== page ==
Pressure From Farmers Leads To Rethinking Of Youth Labor Laws


Succumbing to angry backlash from agriculture groups and family farmers across the U.S., the Administration of President Barack Obama announced it would scale back proposed new rules that would have limited the amount of work young Americans can do on farms, The Washington Times reported.

According to the newspaper, communities across the Midwest had attacked the rules, saying that they threatened a traditional way of life for people in the American heartland and could undermine the viability of many family farming operations.

The Times reported that the Labor Department announced it would “repropose” the new regulations, as the agency wanted to allow for more public comment regarding whether children could engage in farm-related jobs.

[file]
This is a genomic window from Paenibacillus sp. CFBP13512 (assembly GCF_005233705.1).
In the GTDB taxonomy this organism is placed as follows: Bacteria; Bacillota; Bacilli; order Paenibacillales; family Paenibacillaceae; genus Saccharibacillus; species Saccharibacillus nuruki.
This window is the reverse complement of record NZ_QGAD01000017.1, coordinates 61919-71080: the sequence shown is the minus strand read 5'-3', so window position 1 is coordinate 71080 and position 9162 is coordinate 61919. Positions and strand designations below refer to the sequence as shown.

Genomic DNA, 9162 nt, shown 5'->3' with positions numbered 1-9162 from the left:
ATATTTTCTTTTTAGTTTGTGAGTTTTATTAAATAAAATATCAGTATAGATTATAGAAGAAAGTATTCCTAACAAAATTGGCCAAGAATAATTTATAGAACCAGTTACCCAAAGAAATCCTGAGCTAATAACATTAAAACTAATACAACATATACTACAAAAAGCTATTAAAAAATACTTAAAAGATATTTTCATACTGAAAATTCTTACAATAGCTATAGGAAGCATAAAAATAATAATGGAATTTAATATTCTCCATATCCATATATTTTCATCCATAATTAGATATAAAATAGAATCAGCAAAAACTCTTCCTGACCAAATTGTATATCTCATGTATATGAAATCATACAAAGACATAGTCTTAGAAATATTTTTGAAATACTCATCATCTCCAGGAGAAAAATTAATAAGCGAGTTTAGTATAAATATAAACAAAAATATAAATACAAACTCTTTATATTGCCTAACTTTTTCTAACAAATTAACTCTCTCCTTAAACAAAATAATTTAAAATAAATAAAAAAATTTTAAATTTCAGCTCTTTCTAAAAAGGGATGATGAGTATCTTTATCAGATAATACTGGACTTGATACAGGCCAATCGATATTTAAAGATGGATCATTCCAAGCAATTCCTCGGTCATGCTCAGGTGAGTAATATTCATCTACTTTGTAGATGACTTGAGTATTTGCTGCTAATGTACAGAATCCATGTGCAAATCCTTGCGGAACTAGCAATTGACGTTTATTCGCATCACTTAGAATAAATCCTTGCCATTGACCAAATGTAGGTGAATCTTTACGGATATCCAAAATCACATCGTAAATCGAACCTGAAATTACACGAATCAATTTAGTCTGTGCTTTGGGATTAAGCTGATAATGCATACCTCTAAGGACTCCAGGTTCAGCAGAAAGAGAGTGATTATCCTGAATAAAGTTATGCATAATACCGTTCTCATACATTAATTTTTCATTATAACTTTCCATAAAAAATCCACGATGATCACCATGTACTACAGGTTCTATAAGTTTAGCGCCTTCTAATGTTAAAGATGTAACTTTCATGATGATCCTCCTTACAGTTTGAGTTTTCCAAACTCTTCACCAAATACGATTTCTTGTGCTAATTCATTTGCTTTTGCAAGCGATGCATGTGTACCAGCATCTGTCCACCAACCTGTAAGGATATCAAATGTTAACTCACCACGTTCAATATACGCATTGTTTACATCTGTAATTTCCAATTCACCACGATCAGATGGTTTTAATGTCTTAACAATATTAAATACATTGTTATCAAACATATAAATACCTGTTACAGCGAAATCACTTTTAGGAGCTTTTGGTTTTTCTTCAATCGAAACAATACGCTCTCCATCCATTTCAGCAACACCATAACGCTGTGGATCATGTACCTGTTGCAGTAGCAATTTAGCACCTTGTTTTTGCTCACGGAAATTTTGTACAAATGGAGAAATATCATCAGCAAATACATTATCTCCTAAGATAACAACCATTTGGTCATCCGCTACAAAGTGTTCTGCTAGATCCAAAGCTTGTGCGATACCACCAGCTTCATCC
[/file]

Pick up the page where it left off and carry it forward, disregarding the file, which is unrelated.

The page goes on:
“It’s a positive step,” Paul Schlegel, director of public policy for the American Farm Bureau, told the newspaper. “We felt that what they were doing was wholly inconsistent with the way the law had been interpreted for decades.”

The Associated Press reported that the American Farm Bureau noted that the laws need to be sensible and within reason, as teenagers shouldn’t be prohibited from performing functions like operating a battery-powered screwdriver.

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